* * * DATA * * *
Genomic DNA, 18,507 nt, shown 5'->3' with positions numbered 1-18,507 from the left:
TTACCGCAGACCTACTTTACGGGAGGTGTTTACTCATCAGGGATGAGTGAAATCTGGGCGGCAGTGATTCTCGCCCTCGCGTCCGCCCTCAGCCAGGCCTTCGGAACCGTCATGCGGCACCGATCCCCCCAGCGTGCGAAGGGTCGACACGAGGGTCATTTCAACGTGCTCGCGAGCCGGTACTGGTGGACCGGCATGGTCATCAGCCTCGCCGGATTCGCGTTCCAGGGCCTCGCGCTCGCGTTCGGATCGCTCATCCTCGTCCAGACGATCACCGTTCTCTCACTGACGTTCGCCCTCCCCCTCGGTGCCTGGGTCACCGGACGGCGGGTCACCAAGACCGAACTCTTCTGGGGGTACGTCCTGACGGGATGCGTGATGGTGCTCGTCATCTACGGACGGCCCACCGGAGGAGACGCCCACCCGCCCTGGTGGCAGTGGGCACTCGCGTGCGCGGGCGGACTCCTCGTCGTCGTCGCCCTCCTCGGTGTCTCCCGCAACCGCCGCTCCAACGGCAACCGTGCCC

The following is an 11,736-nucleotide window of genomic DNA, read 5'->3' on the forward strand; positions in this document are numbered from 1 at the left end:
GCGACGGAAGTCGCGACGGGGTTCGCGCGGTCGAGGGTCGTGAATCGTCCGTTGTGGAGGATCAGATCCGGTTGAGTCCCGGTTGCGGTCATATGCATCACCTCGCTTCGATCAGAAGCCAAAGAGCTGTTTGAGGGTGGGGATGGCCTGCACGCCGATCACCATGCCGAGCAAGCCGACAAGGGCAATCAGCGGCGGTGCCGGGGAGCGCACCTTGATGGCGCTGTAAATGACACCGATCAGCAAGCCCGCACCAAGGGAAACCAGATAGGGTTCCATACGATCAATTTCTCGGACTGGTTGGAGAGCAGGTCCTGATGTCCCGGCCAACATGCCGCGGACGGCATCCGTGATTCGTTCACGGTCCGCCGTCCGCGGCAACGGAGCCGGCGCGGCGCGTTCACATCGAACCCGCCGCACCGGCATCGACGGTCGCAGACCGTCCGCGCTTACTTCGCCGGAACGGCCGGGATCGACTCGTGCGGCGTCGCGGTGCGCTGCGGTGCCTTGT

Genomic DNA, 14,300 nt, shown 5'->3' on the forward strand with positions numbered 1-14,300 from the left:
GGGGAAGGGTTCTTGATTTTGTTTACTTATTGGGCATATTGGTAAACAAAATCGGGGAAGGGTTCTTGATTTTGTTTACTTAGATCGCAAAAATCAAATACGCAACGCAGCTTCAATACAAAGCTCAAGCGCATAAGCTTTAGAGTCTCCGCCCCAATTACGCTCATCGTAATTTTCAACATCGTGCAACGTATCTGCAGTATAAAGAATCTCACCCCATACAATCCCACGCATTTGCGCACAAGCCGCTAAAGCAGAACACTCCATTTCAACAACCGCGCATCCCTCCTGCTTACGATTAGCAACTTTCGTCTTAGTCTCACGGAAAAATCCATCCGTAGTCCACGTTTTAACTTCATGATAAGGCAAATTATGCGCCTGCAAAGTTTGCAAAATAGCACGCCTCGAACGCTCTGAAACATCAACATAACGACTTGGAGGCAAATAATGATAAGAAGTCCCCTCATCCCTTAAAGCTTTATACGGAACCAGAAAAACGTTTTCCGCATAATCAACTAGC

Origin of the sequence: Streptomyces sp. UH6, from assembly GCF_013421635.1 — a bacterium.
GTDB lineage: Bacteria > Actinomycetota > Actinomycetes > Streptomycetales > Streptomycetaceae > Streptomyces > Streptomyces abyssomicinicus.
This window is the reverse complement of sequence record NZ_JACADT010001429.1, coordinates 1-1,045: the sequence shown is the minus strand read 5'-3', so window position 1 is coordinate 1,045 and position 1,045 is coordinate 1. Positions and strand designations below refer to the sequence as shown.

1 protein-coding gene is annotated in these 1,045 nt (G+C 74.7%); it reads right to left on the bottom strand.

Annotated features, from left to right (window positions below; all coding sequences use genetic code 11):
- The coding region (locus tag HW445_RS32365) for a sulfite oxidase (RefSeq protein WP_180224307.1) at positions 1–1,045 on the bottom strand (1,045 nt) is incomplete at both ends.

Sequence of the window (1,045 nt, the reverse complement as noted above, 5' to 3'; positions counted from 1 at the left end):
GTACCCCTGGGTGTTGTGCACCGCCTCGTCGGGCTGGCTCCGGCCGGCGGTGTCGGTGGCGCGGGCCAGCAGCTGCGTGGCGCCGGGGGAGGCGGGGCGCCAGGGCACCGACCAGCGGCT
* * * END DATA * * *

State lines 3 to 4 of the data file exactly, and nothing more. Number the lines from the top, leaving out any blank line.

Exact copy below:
The following is an 11,736-nucleotide window of genomic DNA, read 5'->3' on the forward strand; positions in this document are numbered from 1 at the left end:
GCGACGGAAGTCGCGACGGGGTTCGCGCGGTCGAGGGTCGTGAATCGTCCGTTGTGGAGGATCAGATCCGGTTGAGTCCCGGTTGCGGTCATATGCATCACCTCGCTTCGATCAGAAGCCAAAGAGCTGTTTGAGGGTGGGGATGGCCTGCACGCCGATCACCATGCCGAGCAAGCCGACAAGGGCAATCAGCGGCGGTGCCGGGGAGCGCACCTTGATGGCGCTGTAAATGACACCGATCAGCAAGCCCGCACCAAGGGAAACCAGATAGGGTTCCATACGATCAATTTCTCGGACTGGTTGGAGAGCAGGTCCTGATGTCCCGGCCAACATGCCGCGGACGGCATCCGTGATTCGTTCACGGTCCGCCGTCCGCGGCAACGGAGCCGGCGCGGCGCGTTCACATCGAACCCGCCGCACCGGCATCGACGGTCGCAGACCGTCCGCGCTTACTTCGCCGGAACGGCCGGGATCGACTCGTGCGGCGTCGCGGTGCGCTGCGGTGCCTTGT